14 July 2011

The Œuvre of Nietzsche

Nietzsche 1875Foto-Serie "Der kranke Nietzsche" Foto-Serie "Der kranke Nietzsche" Foto-Serie "Der kranke Nietzsche" Lou Salomé, Paul Reé und Friedrich Nietzsche 1882Nietzsche und seine MutterRadierung von Hans Olde zur Foto-Serie "Der kranke Nietzsche" Foto-Serie "Der kranke Nietzsche"

One of the things about blogging that I love, particularly as I come up on my ninth year, is the ability to look back on my life and see how things begin to unfold in my thinking. Nietzsche has been on my mind seriously since the summer of 2009, the summer I ran and listened to 'The Will to Power' on my iPod shuffle while I ran. This was also the summer that Bazan's 'Curse Your Branches' came out and I had, finally, really begun to make peace with leaving Christianity, and more importantly the idea of god, behind. Nietzsche played a role in this, in being able to say, if the choice is between peace and searching, I choose searching.

I envisioned myself at some time overcoming... Overcoming, yes, that's the right verb, but I'm not sure what the object is. I felt, caught up in a runner's high in a 13th or 14th mile, that it would be okay, that I would be okay.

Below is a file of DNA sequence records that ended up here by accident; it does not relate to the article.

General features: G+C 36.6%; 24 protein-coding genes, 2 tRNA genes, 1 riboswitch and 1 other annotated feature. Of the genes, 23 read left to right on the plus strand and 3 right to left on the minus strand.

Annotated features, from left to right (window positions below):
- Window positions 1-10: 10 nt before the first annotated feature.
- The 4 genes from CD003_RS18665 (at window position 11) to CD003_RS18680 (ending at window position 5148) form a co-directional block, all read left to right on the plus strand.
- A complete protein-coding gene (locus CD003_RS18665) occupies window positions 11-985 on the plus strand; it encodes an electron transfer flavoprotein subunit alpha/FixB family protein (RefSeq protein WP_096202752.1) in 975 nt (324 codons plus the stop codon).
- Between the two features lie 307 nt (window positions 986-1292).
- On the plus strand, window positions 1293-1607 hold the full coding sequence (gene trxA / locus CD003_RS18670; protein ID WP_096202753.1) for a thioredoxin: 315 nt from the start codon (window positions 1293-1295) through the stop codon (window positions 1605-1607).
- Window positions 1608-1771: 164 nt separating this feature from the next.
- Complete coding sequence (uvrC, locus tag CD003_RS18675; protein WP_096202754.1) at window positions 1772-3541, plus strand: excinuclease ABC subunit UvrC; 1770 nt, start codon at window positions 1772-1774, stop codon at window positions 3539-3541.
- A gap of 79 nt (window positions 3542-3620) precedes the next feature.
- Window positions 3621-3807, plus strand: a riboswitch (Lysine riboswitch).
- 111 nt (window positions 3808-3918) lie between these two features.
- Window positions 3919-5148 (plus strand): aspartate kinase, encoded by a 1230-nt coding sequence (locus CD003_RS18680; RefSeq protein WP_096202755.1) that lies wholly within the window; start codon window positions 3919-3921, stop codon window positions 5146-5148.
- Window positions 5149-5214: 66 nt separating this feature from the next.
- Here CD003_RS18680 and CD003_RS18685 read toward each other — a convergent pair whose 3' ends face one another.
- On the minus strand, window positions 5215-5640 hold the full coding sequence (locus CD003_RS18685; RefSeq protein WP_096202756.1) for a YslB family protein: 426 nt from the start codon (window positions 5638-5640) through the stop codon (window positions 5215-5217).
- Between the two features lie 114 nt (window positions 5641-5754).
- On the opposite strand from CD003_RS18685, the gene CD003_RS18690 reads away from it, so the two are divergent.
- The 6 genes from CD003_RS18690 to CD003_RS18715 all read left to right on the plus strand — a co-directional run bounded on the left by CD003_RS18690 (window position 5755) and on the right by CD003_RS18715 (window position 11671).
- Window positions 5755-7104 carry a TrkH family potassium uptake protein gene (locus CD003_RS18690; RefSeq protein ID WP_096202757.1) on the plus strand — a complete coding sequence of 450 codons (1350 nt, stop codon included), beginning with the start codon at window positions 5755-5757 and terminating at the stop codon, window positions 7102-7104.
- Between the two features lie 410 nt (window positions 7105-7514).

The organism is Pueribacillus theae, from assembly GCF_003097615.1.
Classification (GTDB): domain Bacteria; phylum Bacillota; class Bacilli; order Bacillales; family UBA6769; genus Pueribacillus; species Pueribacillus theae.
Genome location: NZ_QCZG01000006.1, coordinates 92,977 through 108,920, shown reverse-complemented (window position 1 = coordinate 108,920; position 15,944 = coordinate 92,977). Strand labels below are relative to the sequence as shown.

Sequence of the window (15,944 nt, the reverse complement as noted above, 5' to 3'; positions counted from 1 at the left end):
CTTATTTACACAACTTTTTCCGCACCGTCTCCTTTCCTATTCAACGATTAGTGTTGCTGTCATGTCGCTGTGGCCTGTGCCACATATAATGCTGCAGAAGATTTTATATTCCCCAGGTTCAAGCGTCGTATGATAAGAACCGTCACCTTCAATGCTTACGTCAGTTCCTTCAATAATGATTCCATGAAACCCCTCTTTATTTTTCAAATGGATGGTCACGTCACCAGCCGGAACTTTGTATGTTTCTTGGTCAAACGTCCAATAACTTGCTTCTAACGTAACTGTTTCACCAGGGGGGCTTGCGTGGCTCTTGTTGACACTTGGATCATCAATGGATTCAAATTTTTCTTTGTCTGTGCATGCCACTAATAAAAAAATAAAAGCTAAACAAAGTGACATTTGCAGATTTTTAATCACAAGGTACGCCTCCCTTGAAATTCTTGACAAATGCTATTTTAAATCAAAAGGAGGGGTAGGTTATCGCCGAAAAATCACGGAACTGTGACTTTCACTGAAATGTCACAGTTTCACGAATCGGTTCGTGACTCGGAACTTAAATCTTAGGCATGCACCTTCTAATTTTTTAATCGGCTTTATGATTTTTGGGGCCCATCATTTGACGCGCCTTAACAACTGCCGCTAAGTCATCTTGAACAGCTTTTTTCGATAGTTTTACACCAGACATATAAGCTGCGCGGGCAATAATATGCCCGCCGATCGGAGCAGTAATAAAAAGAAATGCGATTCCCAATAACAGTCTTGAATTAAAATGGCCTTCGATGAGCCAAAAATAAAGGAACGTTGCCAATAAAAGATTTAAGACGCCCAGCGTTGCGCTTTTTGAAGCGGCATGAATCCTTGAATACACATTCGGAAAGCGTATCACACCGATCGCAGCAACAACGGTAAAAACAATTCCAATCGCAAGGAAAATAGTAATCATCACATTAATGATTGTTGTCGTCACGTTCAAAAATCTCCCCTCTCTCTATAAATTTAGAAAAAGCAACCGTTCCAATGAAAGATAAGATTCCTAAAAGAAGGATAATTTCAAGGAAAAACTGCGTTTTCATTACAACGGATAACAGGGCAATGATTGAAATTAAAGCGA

I am okay, I'm sure of that, but I still don't feel as okay as I envisioned. Running, alone on the path, I was free of it, of all the things that tied me down, but two years on, I am not free and I feel as stuck as I always have, stuck inside of a personality and a body that I am constantly feeling foreign in. I think of Nietzsche eating alone. Yes, thoughts liberated, but body tied down.

The feeling of being foreign is something I think I have brought on myself by constantly peeling back, 'unfolding' is the metaphor from above. The more you know about something (Day 1), the less you can continue to remain true to it. Does this apply to oneself as well?

The meaning we make of Nietzsche is perhaps more important than the meaning we make of Walker Evans. Perhaps not. I want to hold on tightly to both: I think Nietzsche held onto the meaning of Walker Evans, for him embedded in Wagner's music. Liberated and free, even if it only lasts for a quick glance over your shoulder at a Ferris wheel.
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